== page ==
01 Dec 2000
Core Values Keep Airline Flying Highby Margie Kelley
- Good people are essential for success.
- Keep the product and the process simple.
- Deliver the most reliable service at the lowest cost.
- Invest the time to connect with employees and customers.
These are the basic tenets fueling the phenomenal success of Southwest Airlines,
according to "Core Values Amidst Change: A Conversation with Southwest Airlines' Top
Management Team," a new working paper written by HBS assistant professor Jody Hoffer
Gittell, MIT professor R. John Hansman, and MIT doctoral student Anne E. Dunning. The
willingness of Southwest employees to invest time to connect with one another — from
top managers down to front-line service representatives — may well be the essential
value that sets Southwest apart from other major U.S. airlines, according to the
Gittell and Hansman conducted a group interview with ten top executives at Southwest
as part of the Global Airline Industry Program at MIT, an initiative examining how
major commercial airline carriers are facing the challenges of their rapidly changing
Staying on top of an industry facing more regulation (including the Airline Passenger
Bill of Rights), new technologies, increasing traffic, a changing labor force, and
heightened competition is a tremendous challenge. During the interview, Southwest's
managers said that they have to constantly reinvent their processes to adapt to the
changing environment. In every aspect of its business, the authors found, Southwest
has sought to simplify procedures, boost innovation, and keep costs down while
retaining a high degree of teamwork, communication, and coordination across
While its top-ranked customer service ratings have established its reputation as the
"nice" airline, Southwest is much more than a legion of smiling flight attendants.
Founded in 1971, Southwest has "literally transformed the U.S. airline industry,
particularly since reaching critical mass in the early 1990s," assert the authors.
Known for its low fares and high reliability in short-distance travel, Southwest
ranks first in on-time arrivals and baggage handling and has the least number of
consumer complaints per passenger filed with the U.S. Department of Transportation.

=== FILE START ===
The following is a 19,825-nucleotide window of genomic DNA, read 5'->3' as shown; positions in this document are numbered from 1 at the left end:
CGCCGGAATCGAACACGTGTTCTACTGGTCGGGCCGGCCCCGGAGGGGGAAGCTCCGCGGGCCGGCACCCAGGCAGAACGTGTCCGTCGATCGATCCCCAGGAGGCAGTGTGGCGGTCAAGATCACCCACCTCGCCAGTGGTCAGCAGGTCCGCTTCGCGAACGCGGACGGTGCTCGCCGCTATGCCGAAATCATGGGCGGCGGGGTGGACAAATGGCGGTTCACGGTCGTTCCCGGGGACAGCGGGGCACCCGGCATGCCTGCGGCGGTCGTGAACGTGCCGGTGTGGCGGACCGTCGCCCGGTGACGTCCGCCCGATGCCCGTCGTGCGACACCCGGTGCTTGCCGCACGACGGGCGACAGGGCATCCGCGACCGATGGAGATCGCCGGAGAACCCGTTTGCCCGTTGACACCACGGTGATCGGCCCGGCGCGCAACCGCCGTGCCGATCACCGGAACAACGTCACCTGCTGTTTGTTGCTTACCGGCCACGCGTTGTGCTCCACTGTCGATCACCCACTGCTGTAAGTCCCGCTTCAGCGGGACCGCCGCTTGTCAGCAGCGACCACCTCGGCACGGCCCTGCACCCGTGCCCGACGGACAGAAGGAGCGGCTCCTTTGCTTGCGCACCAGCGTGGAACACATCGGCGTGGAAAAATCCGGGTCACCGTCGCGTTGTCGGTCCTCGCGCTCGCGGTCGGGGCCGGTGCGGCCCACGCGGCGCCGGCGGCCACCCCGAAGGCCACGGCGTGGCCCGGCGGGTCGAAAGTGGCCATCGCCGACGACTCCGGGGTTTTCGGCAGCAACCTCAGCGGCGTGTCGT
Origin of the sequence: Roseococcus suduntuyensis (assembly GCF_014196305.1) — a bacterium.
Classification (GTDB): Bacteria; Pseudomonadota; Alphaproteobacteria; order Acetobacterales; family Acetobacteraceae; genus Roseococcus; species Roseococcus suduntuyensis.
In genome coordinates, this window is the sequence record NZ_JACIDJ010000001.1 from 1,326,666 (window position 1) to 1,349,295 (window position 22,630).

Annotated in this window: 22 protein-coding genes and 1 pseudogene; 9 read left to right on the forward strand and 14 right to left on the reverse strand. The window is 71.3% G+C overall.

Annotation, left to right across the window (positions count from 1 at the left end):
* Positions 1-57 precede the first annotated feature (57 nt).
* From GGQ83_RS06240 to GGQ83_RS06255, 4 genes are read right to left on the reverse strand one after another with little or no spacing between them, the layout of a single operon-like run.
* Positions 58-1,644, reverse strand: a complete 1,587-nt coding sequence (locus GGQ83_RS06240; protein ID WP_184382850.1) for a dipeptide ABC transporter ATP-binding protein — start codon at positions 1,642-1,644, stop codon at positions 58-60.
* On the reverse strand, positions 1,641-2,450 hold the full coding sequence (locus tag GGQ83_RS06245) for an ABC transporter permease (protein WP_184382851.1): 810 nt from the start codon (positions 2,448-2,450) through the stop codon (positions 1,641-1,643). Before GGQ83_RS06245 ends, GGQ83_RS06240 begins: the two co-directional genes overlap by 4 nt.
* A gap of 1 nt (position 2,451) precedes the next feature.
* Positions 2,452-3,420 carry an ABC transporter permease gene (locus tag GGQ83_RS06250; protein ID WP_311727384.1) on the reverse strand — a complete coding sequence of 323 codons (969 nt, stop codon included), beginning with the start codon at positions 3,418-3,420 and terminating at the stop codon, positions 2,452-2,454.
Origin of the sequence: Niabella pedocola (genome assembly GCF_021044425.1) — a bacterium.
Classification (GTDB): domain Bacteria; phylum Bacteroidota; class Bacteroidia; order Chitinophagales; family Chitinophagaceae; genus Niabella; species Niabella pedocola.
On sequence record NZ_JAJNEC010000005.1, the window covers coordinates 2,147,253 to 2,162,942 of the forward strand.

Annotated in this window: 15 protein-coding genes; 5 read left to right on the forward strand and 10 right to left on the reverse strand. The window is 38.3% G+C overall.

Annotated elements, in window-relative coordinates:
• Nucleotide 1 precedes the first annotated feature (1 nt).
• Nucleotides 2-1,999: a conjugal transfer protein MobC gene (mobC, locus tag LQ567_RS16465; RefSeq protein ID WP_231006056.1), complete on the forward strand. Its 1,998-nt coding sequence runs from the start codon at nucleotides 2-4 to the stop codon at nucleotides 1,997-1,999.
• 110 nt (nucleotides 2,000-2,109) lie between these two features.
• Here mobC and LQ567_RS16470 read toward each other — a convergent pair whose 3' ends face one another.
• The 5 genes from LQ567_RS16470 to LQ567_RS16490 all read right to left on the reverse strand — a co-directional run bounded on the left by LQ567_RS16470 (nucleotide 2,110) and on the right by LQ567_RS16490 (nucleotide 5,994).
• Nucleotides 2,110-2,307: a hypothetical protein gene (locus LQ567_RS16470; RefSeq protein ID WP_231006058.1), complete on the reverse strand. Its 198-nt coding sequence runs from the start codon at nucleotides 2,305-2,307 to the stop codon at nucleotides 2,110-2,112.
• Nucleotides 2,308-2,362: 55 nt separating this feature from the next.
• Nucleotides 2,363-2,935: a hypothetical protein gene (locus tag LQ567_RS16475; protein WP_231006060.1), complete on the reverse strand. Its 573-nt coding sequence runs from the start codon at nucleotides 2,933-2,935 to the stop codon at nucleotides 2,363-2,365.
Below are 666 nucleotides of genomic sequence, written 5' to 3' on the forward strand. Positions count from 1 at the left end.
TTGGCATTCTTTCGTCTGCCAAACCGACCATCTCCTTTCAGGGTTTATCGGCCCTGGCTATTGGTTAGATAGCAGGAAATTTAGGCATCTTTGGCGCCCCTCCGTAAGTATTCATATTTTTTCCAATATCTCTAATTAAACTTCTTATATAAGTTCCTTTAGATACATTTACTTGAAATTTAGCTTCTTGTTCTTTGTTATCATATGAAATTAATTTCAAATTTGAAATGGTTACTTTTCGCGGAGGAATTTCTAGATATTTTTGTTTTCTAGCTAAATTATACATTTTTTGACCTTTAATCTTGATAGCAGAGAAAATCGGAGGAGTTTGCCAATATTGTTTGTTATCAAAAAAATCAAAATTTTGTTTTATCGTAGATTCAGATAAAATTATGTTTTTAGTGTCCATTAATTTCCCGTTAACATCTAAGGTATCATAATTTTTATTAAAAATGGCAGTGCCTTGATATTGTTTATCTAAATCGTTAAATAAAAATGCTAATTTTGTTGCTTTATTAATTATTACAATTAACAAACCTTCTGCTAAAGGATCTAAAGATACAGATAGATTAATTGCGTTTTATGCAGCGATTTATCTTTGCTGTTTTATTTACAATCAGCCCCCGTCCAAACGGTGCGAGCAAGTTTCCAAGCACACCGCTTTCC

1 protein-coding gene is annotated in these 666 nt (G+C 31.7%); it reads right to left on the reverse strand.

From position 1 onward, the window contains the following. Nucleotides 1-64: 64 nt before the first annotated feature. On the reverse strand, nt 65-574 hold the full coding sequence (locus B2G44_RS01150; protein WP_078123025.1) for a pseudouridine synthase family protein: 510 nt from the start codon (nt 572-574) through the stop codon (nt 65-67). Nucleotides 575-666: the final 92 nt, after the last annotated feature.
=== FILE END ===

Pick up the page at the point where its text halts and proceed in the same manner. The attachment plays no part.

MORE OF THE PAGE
It gets its planes in and out of the gate faster than other major U.S. airlines and
serves more passengers per employee.
Keeping the product and process simple has resulted in innovations like ticketless
seating and online reservations, as well as snacks-only food service. This has not,
as critics predicted, precluded Southwest from introducing a coast-to-coast service
with the same simplified product.
To keep fares low, Southwest works to control costs, as opposed to cutting costs. But
that doesn't mean Southwest isn't investing in itself. The company's willingness to
spend time and money on people and equipment is evident in its low rate of employee
turnover; the high ratio of supervisors to front-line employees (1:10, compared with
the industry average of 1:20); the longer average time spent in recruitment of
employees; and the emphasis on cross-functional teams. With 80 percent of its
employees unionized, Southwest also invests time in creating strong relationships
between management and union leadership. "We have been successful in negotiations
when we go in asking how much we can pay employees rather than how little we can
pay," stated Southwest's VP and general counsel Jim Parker.
As for the changes that technology brings, Southwest has one foot in the future and
the other in the past. In addition to its pathbreaking use of online booking and
electronic ticketing, the airline maintains a relatively young fleet of Boeing 737s
— and no other models — to save money, increase reliability, and boost efficiencies
since pilots and crews need only focus on the requirements of a single type of plane.
But management confesses that Southwest lags behind in getting internal systems to
work together with other airlines and, culturally, has not adopted e-mail and voice
mail as a means of dealing with customers and each other. "We resist nonhuman
interfaces," commented John Denison, the carrier's EVP of corporate services. "We
want our customers to talk to human beings, but we have adapted to the Internet
Growing slowly and deliberately has served Southwest well, the study concludes. And
taking the extra time to re-cruit and train staff, to use technology carefully, to
control costs through simple innovations, and to make relationships a high priority
have proved to be a winning combination.
Alumni may request copies of working papers by calling 617-495-6852 or by visiting
the HBS Division of Research Web site at www.hbs.edu/dor.